Home Plate’s volcanic bomb landed with a splat

One of the unusual features that Mars Exploration Rover Spirit discovered at Home Plate, a former hydrothermal vent in the Columbia Hills, was a “bomb sag,” complete with its partially embedded volcanic bomb. To geologists, volcanic bombs are rocks or debris tossed in the air by eruptions, and a bomb sag is the crater that forms when a bomb hits the ground.

IT HIT WET GROUND. A small rock (arrow), about 1.5 inches wide, was thrown into the air by a volcanic explosion near Home Plate in the Columbia Hills. When this "volcanic bomb" landed on layered sediments, it made a tiny crater less than an inch deep. Experiments with similarly sized projectiles led the researchers to conclude the sediments were soaking wet when the rock landed. (Image is Figure 1a from the paper.)

Michael Manga (University of California, Berkeley) led a team of scientists who used the bomb sag to investigate conditions at Home Plate when it formed. Specifically, they wanted to know how dense the atmosphere was when the bomb landed and how saturated the sediments were. The report on their lab experiments appears in Geophysical Research Letters.

“To create laboratory bomb sags, we propelled centimeter-sized particles with compressed air towards layered beds of sand-sized particles,” they write. Some sand beds they kept dry, others were damp, still others were thoroughly wet. The best fit they found was with water-saturated sand, implying the same for Home Plate.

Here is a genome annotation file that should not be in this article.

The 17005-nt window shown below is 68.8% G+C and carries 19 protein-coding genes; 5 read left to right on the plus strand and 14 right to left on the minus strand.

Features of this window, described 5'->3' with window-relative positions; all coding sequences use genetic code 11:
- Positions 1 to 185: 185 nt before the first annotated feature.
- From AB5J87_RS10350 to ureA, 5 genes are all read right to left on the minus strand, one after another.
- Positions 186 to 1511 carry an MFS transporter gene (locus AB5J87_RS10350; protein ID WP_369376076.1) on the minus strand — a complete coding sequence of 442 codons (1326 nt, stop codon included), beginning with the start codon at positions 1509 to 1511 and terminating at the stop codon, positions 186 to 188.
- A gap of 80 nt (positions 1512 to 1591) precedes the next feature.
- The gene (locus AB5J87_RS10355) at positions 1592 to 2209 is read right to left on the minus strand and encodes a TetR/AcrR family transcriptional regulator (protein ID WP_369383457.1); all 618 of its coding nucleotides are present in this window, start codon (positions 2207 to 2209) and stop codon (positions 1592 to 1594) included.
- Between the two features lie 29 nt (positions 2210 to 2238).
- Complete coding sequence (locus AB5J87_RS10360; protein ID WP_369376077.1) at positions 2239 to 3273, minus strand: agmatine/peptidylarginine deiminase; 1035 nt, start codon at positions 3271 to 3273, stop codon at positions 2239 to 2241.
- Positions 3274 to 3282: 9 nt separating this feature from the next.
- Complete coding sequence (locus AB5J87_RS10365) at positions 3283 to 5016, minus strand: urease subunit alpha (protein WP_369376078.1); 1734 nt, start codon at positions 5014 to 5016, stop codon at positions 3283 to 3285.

The team then calculated likely atmospheric densities, starting with some assumptions about the rock’s mass, volcanic source, and impact velocity. While acknowledging the uncertainties, Manga’s team concluded that the minimum atmospheric density at the time of impact was about 20 times higher than the Martian atmosphere currently has.

The researchers caution that this is just a single observation made at a site whose age is known only poorly.

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